EPA Enforcement Roundup: Week of 3/21

Posted on 3/21/2017 by Lauren Scott

Every day, facilities across the US receive Notices of Violation from US EPA for alleged noncompliance with a wide variety of programs like the Clean Air and Clean Water Acts, chemical management and reporting regulations (TSCA, EPCRA, CERCLA, etc.), hazardous waste management and disposal standards (RCRA), and much more.
For the second time in six months, EPA in January raised its fines for noncompliance with major environmental programs. We hope that providing information about EPA enforcement cases will help you identify and fix noncompliance issues that could leave your company facing costly penalties and future liability.

Who:  A marina and tennis club
Where: Block Island, RI
What: Clean Air Act violations
How Much: $29,900

According to EPA’s press release, the agency discovered two diesel-fired internal combustion engines operating in violation of the Clean Air Act at a marina and tennis club in Rhode Island.
The engines were used to generate power at the marina, and EPA found they were emitting carbon monoxide (CO), formaldehyde, and other hazardous air pollutants (HAPs) in excess of Clean Air Act limits. In addition to paying the $29,900 civil penalty, the company has agreed to operate its older engines—the ones that caused the excess emissions—during emergency situations only (with some exceptions).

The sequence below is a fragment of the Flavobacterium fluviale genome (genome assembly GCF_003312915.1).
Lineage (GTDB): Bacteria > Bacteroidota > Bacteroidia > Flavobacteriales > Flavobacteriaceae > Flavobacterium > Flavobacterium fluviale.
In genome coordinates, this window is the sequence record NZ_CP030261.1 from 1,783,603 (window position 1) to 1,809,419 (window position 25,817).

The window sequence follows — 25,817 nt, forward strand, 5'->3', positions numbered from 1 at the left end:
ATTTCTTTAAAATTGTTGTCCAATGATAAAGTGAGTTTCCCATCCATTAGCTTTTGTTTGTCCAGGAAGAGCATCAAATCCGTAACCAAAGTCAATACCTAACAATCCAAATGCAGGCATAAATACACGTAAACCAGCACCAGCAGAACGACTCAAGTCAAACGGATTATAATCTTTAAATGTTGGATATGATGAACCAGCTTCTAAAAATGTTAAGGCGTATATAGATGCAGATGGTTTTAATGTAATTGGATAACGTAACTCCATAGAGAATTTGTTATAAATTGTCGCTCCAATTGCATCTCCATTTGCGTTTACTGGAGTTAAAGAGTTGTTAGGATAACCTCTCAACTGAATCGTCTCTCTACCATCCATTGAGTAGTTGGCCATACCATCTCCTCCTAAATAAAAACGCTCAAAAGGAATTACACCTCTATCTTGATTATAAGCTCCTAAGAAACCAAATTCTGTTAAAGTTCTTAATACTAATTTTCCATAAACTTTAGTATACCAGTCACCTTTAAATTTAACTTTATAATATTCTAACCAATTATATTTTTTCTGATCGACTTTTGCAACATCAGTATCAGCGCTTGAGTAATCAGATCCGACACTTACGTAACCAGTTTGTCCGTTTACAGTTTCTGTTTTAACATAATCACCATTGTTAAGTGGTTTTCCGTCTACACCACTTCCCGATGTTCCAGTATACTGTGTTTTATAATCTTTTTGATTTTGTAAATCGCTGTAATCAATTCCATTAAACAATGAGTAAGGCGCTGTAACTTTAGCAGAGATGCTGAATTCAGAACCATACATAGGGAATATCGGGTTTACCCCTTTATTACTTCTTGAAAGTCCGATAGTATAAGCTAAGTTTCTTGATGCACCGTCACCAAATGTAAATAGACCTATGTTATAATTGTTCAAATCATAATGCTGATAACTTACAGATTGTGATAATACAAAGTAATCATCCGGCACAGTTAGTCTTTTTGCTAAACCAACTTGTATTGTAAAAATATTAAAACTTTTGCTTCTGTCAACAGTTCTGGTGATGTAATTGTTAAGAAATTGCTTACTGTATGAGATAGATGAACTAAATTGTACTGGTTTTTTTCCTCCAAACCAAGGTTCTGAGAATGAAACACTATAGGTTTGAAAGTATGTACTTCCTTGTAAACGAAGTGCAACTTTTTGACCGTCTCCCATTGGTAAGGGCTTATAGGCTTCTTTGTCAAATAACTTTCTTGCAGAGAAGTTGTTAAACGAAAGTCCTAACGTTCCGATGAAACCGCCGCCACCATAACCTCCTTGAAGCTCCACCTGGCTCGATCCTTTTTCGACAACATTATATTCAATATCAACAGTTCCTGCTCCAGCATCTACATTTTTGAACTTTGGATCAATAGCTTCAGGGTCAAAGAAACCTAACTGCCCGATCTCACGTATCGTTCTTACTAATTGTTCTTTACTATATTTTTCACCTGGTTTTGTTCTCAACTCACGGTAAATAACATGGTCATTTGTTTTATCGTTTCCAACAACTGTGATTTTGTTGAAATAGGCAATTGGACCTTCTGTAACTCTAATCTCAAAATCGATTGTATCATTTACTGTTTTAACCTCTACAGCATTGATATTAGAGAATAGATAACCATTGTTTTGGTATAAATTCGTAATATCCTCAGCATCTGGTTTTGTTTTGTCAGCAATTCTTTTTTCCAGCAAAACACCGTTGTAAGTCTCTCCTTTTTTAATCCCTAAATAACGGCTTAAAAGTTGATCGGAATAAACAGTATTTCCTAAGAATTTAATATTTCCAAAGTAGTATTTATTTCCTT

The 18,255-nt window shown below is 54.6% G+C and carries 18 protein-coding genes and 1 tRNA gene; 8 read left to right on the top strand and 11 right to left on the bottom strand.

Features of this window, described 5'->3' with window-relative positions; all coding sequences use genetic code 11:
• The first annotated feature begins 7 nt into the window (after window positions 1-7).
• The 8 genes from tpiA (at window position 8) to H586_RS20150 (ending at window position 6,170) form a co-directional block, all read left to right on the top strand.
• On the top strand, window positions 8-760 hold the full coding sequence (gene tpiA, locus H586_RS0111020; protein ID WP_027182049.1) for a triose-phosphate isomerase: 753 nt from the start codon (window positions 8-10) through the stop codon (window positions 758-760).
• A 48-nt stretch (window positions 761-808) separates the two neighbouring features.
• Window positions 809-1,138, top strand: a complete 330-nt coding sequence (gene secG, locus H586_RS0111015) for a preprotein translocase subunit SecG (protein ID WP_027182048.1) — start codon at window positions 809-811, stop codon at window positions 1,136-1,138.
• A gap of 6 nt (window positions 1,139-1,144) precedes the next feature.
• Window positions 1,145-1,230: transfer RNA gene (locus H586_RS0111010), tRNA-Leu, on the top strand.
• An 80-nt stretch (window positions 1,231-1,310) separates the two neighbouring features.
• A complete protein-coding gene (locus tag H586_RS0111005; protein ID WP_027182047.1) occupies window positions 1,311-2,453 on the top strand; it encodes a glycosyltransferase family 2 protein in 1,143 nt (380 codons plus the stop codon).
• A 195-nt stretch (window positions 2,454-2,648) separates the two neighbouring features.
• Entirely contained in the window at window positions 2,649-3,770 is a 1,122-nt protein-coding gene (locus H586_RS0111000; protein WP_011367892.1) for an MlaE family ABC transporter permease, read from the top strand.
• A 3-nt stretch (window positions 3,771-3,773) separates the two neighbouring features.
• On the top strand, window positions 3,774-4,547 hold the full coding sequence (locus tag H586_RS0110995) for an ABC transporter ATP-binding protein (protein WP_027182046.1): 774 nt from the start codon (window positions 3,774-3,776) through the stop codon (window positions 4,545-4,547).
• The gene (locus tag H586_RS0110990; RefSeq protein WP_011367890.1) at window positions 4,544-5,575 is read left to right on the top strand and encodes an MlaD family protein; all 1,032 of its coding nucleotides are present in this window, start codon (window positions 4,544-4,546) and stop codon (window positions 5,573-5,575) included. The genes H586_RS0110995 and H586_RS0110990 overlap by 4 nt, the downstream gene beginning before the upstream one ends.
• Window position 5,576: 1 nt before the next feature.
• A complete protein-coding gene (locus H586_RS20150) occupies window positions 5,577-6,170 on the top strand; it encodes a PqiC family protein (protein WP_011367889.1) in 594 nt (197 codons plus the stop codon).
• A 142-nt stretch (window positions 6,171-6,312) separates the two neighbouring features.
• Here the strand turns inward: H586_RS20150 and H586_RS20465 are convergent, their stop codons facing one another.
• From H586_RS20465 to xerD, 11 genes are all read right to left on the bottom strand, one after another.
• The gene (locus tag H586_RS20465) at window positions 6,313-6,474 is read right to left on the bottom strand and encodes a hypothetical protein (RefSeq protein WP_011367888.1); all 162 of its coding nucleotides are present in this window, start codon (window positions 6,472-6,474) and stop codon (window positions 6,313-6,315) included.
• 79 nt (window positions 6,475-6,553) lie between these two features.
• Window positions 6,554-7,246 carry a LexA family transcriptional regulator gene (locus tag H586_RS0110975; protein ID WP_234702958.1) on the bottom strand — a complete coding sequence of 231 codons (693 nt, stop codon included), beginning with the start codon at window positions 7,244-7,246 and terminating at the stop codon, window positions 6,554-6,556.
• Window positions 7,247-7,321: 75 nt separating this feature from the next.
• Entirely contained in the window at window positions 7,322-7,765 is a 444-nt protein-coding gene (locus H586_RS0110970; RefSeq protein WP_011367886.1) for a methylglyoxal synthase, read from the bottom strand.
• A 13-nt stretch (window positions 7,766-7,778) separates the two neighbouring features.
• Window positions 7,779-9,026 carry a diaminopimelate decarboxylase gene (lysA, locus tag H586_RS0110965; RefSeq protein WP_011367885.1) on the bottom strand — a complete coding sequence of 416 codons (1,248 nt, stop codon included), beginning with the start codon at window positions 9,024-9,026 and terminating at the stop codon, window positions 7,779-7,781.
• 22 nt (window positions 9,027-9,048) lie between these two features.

Who: A hydroponics supply store
Where: Northglenn, CO
What: FIFRA pesticide labeling violations
How Much: $27,500

Marijuana grow store FIFRA violationsA “high” fine for a hydroponics and organics supply store in Colorado shows one of many intersections of the burgeoning marijuana industry in certain US states and EPA’s complex environmental regulations.

A $27,500 fine may harsh this company’s mellow after US EPA allegedly uncovered pesticides repackaged for sale without proper labels, a violation of the Federal Insecticide, Fungicide, and Rodenticide Act (FIFRA).

Who: Massachusetts DOT and a Contractor
Where: Deerfield, MA
What: Clean Water Act stormwater discharge violations
How Much:  $21,600

While working on a project to repair two bridges and relocate a stretch of highway, the Massachusetts Department of Transportation and a contractor allegedly failed to take precautions against excess sediment running off the worksite into storm drains, and ultimately into the Connecticut River. According to EPA’s report on the enforcement action, these excess stormwater discharges violated the project’s National Pollutant Discharge Elimination System (NPDES) permit for construction.

Convenient, Effective Online EHS Manager Training

Managing site compliance with the many complex EPA programs that affect your business—from the Clean Air and Clean Water Acts to TSCA, EPCRA, CERLCA, and more—is a major challenge. If you’re new to the field, or need an update on changing EPA rules, online training is a convenient way to quickly build in-depth expertise. Check out the latest EPA compliance training options here:
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Tags: Act, Air, Clean, Clean Water Act, EPA, EPA Enforcement Roundup, FIFRA

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